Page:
The Brussels was captured by German destroyers on the night of 22-23 June 1916 and taken into Zeebrugge. Fryatt was tried as a franc-tireur on the basis that he was a civilian who had attempted to attack the German armed forces. He was executed on 27 July 1916, yet another German action that handed the Allies a propaganda victory for little or no military advantage. It was heavily criticised by the neutral Press: The New York Times called it ‘a deliberate murder.’[7]

British naval operations continued throughout the world, including blockading Germany, supplying the Western Front, patrolling and minesweeping.

On 24 March aircraft of the Royal Naval Air Service attempted to bomb the dockyards at Antwerp, where small U-boats of the UB coastal type were being assembled. Some aircraft had to abort because of technical problems and weather, but two, piloted by Squadron Commander I.T. Courtney and Flight-Lieutenant H. Rosher, bombed the target.[8]

This link names all British Empire sailors and marines who died in March 1915, whether from enemy action, illness or accident. The largest number were killed in the Dardanelles, followed by the crew of HMS Bayano. Most others died in the UK or home waters, but some died in Australia and Canada. Twelve were lost when the trawler Lord Airedale, taken into service as a minesweeper, foundered in a storm off the east coast of England on 18 March. The sea was dangerous, even when not undertaking dangerous war work such as minesweeping.

 

[1] J. S. Corbett, H. Newbolt, Naval Operations, 5 vols. (London: HMSO, 1938). vol. ii, pp. 195-200.

[2] P. G. Halpern, A Naval History of World War I (London: UCL Press, 1994), p. 114.

[3] H. Strachan, The First World War: Vol. 1, to Arms (Oxford: Oxford University Press, 2001), pp. 519-23.

[4] Corbett, Newbolt, Naval. vol. ii, pp. 281-84.

[5] Ibid. footnote 1, p. 240.

[6] V. E. Tarrant, The U-Boat Offensive, 1914-1945 (London: Arms and Armour, 1989), p. 7.

[7] Halpern, Naval, p. 296.

[8] W. A. Raleigh, H. A. Jones, The War in the Air: Being the Story of the Part Played in the Great War by the Royal Air Force, 7 vols. (Oxford: Clarendon Press, 1922). vol. ii, pp. 343-44.

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The Sinking of HMS Audacious 27 October 1914

In mid October 1914 the Germans decided to take advantage of a period of dark nights to mine the Grand Fleet’s bases. The minelayer SMS Nautilius, accompanied by the light cruiser SMS Kolberg, left port on 16 October, followed the next day by SMS Berlin, a 17,000 ton Norddeutscher Lloyd line converted into a minelayer. She was commanded by Kapitän Hans Pfundheller.

Nautilus and Kolberg headed for the Firth of Forth, but picked up wireless traffic and observed smoke when about 100 miles from May Island. Assuming wrongly that they had been discovered, they turned for home.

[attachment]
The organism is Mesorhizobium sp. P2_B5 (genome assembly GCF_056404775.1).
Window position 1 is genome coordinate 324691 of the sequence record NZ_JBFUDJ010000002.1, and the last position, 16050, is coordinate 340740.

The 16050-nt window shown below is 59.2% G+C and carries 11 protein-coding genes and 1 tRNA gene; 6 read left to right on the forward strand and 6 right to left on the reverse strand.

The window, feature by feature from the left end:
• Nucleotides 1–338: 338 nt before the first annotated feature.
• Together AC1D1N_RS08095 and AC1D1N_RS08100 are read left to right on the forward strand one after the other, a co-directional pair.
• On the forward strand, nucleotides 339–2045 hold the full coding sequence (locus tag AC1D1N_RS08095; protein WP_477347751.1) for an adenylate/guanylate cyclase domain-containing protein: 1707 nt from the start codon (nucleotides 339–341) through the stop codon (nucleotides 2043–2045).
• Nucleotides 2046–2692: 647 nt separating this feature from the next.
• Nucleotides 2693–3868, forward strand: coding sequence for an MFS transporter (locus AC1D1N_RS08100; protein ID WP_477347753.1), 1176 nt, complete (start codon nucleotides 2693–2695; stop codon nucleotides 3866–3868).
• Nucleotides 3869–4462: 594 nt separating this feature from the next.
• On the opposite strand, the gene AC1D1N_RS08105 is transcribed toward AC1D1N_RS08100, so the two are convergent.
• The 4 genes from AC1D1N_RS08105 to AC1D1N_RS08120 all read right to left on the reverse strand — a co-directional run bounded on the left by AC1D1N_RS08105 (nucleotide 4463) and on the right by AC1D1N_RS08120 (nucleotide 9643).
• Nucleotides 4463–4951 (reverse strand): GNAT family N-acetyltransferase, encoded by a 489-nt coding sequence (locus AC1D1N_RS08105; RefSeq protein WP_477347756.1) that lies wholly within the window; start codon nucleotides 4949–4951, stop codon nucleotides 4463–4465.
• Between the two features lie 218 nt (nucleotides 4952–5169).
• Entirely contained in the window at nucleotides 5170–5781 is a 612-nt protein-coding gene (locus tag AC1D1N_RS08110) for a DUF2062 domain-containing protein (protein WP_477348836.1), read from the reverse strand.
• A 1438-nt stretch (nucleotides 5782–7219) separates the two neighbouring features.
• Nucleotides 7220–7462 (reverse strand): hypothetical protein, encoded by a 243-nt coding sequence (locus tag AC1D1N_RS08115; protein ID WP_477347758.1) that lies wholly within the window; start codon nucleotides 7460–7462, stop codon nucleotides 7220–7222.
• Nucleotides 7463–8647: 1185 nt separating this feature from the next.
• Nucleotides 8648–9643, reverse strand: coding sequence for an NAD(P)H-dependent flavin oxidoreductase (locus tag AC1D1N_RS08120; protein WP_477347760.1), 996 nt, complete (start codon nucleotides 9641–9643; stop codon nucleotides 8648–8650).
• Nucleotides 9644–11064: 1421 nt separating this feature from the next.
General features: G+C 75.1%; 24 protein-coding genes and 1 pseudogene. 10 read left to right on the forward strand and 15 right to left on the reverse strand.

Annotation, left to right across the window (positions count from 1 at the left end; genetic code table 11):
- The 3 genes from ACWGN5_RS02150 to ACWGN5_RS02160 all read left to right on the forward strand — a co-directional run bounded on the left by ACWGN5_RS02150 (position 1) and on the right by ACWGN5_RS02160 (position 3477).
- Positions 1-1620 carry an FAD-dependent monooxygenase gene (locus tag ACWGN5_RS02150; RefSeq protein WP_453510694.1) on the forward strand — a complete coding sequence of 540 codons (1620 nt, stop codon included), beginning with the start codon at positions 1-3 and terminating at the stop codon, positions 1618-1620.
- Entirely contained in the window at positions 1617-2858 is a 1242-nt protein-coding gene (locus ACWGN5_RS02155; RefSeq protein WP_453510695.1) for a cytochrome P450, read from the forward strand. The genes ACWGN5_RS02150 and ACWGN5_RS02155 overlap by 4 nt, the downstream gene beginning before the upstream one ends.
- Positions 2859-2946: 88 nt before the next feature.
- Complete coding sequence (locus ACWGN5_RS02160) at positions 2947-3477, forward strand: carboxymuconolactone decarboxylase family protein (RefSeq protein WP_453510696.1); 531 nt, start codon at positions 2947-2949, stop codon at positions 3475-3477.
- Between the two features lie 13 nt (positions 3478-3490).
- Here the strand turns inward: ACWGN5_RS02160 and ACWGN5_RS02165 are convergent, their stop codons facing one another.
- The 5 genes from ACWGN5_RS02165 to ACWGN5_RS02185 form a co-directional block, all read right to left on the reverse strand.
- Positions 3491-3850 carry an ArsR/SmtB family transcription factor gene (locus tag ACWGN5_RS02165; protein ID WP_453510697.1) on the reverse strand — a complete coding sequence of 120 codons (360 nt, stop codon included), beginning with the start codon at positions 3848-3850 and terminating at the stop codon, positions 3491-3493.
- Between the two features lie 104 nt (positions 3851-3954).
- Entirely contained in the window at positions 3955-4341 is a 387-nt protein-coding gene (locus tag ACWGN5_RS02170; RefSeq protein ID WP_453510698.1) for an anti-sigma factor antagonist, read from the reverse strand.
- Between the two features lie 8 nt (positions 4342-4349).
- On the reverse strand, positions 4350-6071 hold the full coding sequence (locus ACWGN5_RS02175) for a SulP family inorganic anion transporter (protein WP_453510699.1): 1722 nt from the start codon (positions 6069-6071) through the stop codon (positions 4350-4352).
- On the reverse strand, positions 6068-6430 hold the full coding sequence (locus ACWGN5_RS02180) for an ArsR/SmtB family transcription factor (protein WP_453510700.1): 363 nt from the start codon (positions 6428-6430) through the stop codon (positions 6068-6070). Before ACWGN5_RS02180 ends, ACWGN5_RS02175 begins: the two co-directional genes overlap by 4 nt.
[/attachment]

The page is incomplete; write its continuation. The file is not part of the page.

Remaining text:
Berlin’s orders were to head for the Firth of Clyde. If possible, she was mine the approaches to Glasgow between Garroch Head and Fairland Head in the Firth. If this was not feasible, she should mine the entrance to the Firth between Pladda and Fairland Head.

The Germans expected that Berlin would have to pass through the British blockade patrols, but in fact they ‘could not have chosen a more favourable moment for the attempt to send a minelayer through the blockade line.’[1]

The threat from U-boats had led to the withdrawal of the Grand Fleet from the North Sea and its cruiser squadrons were to the north west of the Shetlands when she headed northward between the Shetlands and Norway. She then passed between Iceland and the Faeroes, where there were gaps in the blockade line because of a shortage of ships.

Once in the Irish Sea, Berlin picked up wireless traffic that indicated that she was near two British forces. Pfundheller had been told before his ship sailed that the entrance to the Irish Sea was not closely patrolled, but this was clearly wrong. He therefore decided that he could not enter the Firth of Clyde. Instead, he decided to lay his 200 mines north of Tory Island.

Berlin began to lay her mines at 11:35 pm on 22 October, finishing at 00:10 am the next day. She was only 30 miles away from the Grand Fleet at Lough Swilly, but its anti-submarine destroyers patrolled only inside the Lough. She then headed into the North Atlantic before passing between Greenland and Iceland on 30 October.

Pfundheller had been ordered to raid the Iceland fishing fleets, but the weather was too bad for them to be at sea, so he headed north to carry out his third task, the raiding of trade between Archangel and Britain. However, bad weather made commerce raiding impossible because boats could not be lowered in order to inspect merchant ships.

By 15 November, Berlin was short of coal, her boilers were defective and a bright moon made it likely that the British would find her. Pfundheller’s orders permitted him to allow his ship to be interned in a neutral port if there was no other practicable option open to him. At 9 am on 15 November, Berlin entered Trondheim in Norway. She was interned 24 hours later.

Despite this inauspicious end, Berlin’s cruise proved to be very successful. At 2:15 pm on 26 October, the merchantman Manchester Commerce struck one of her mines and sunk. The 30 survivors of her 44 man crew were picked up by the trawler City of London at 2:30 am on 27 October.